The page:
Driving instructor sues police after assault

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Driving instructor sues police after assault

 A Windhoek driving instructor is seeking N$800 000 from the Namibian Police in a lawsuit for arresting, detaining, and assaulting him in May.

Leopard Ndafediva, through his lawyer Ileni Velikoshi, claims that he was unlawfully arrested, detained and assaulted following an argument with an undercover officer in Windhoek on 6 May.

Narrating his story in court papers, Ndafediva says on the day in question, he went to Katutura police station to get his personal papers certified as true copies of the originals. 

Arriving at that police station parking lot, a motor vehicle driven by a woman unknown to him, suddenly parked in the driveway obstructing his way. 

The ‘lady’ allegedly disembarked from the motor vehicle and walked to another vehicle that was parked in the parking lot.

He then instructed the woman to move her car from the driveway so he could pass and park his car in the parking lot. This sparked a disagreement between

She believed Ndafediva had talked to her in an impolite and disrespectful manner.

Eventually, the woman drove her car out of the driveway and parked it, allowing him to access the parking.

 She exited her car and waited for the plaintiff to exit his and they both went into the police station.

“Plaintiff (Ndafediva) got out of the vehicle and was walking towards the charge office when the lady poked him with what seemed to be a two-way communication radio. The plaintiff informed the lady that she should not poke him like that and told her to go ‘f**k herself’,” reads the documents.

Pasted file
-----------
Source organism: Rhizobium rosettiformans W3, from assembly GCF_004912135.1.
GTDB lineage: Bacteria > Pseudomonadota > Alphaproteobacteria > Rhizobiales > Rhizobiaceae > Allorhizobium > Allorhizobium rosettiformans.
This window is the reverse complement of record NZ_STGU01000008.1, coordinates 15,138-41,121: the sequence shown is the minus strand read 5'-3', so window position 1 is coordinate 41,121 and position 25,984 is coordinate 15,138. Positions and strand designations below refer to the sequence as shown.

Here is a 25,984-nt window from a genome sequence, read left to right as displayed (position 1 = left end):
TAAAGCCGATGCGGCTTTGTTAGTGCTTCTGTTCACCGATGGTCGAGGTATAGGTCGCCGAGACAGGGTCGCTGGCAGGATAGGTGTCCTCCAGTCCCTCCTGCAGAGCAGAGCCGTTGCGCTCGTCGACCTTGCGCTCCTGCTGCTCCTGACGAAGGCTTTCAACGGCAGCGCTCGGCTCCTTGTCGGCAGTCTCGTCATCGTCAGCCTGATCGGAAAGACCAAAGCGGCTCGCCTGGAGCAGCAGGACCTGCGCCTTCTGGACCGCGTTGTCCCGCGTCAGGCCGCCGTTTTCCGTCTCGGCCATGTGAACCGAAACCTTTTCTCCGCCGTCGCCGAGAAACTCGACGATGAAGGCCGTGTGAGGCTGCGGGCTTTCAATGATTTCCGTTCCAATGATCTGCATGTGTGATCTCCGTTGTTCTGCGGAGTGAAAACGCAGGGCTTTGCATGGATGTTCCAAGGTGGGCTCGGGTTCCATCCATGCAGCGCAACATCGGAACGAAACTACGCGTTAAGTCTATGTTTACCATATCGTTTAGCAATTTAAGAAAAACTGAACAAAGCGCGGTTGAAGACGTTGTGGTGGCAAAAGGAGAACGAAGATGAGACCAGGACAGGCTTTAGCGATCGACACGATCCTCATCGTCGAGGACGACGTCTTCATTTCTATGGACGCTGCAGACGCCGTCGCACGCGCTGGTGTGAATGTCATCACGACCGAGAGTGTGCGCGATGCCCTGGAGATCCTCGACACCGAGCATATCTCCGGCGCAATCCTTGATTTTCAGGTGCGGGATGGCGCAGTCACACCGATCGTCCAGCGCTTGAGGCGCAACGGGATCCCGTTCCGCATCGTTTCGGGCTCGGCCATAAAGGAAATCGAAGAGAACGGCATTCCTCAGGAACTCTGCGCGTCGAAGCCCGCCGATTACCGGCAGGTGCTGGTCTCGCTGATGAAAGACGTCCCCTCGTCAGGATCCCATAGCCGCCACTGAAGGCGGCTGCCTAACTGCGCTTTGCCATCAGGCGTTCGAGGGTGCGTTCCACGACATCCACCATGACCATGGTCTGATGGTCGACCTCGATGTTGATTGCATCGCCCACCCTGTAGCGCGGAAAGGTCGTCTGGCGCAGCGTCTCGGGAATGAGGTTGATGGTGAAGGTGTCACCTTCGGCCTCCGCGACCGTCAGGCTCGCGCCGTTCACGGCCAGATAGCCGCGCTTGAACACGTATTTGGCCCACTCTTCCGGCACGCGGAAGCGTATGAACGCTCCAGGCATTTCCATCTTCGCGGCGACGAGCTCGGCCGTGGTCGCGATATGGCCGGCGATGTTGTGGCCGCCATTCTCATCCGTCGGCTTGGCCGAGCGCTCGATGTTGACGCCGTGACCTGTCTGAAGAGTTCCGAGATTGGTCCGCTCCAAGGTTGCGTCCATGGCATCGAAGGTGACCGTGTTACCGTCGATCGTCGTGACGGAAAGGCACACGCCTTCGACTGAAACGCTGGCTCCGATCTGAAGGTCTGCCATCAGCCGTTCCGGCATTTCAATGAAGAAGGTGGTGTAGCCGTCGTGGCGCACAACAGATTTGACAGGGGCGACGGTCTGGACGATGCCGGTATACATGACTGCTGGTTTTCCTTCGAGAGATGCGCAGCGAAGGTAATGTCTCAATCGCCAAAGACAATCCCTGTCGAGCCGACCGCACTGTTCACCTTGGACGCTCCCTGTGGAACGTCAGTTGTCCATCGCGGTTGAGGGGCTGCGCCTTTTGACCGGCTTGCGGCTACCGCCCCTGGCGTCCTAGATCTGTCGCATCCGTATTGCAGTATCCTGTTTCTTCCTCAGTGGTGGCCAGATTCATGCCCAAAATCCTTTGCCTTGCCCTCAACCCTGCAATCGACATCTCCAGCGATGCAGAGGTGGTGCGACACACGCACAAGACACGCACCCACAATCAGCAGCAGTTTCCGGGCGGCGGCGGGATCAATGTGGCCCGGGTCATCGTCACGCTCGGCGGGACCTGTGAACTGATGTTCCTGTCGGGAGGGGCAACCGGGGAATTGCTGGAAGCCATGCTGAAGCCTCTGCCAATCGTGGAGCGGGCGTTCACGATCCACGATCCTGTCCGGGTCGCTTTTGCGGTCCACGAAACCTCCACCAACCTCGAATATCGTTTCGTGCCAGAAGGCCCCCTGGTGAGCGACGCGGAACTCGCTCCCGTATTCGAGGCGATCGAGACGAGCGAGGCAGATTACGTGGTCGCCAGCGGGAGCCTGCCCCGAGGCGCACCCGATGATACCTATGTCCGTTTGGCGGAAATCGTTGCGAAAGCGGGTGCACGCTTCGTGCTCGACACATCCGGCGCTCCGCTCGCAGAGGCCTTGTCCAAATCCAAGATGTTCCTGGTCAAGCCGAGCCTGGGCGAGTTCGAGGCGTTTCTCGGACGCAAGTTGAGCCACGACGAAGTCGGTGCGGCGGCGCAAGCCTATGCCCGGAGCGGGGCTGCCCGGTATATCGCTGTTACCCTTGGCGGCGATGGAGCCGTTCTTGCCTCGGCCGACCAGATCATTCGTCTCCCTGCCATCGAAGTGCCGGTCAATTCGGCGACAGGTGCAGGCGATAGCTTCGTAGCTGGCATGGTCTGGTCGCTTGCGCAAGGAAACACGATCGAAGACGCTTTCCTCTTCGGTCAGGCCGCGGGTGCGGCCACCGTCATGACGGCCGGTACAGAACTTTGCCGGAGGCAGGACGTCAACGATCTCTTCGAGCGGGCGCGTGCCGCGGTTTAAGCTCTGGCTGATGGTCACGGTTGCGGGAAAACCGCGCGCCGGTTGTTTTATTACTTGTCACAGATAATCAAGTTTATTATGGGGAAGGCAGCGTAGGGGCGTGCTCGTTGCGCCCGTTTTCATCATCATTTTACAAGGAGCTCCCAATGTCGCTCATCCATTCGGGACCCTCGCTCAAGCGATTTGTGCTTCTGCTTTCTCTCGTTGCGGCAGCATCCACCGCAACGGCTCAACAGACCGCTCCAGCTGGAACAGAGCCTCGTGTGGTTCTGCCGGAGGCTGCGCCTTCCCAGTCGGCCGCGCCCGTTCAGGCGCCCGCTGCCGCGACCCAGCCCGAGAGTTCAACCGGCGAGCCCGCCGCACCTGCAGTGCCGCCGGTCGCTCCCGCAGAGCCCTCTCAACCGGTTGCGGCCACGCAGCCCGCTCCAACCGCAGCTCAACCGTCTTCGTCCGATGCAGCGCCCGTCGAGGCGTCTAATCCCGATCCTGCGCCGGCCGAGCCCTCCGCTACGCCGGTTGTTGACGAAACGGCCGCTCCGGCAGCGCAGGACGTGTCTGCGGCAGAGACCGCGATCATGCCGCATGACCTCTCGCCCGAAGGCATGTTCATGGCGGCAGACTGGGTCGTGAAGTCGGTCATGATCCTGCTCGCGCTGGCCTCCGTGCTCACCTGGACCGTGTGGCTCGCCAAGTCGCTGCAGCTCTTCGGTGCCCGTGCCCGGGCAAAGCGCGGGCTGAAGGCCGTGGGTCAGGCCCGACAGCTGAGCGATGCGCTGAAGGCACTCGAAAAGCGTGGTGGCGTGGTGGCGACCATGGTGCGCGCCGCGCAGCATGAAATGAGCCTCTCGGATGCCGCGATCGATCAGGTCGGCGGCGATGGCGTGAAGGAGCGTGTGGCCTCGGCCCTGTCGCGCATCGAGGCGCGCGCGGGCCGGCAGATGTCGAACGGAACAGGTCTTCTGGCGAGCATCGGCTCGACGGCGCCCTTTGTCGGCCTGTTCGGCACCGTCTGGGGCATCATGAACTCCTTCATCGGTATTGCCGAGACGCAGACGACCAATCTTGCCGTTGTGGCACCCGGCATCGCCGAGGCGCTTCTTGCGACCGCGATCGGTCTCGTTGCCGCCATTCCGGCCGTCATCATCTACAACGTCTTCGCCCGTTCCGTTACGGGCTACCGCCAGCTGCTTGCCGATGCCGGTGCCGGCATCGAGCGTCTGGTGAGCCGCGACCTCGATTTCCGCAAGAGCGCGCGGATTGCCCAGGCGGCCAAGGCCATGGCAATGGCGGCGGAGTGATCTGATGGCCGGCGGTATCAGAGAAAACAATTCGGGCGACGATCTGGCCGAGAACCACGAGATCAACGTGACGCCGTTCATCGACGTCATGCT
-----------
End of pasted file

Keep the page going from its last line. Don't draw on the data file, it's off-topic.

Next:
While inside the police station, the woman informed him that he will not be assisted. Ndafediva later realised that she was a police officer.

It was at that moment that officer Sakaria Naikaku began to push him out of the station. 

“The plaintiff was manhandled by the third defendant as he was attempting to capture the incident on his mobile phone. The third defendant (Naikaku) additionally took the plaintiff’s mobile phone and demanded that he provide proof of purchase as ‘proof of ownership’ of the cell phone,” narrated Velikoshi.

He was arrested for obstructing a police officer on duty and crimen injuria and detained without a warrant of arrest.

He was then taken to Wanaheda police station where he was detained from 6 to 9 May.

Later, the police issued him with a notice to appear in court on the same charges on 5 June. He was also given the notice to pay a N$1 000 admission of guilt fine.

“The assault, arrest and subsequent detention were malicious and unlawful alternatively executed without an authorised warrant of arrest and detention and alternatively wrongful,” said Velikoshi.

Thus, he seeks the court to grant an order for payment of N$800 000, for impairment of dignity, loss of freedom, deprivation of his freedom of movement, pain, suffering, psychological trauma, and disrupted business activities. -mamakali@nepc.com.na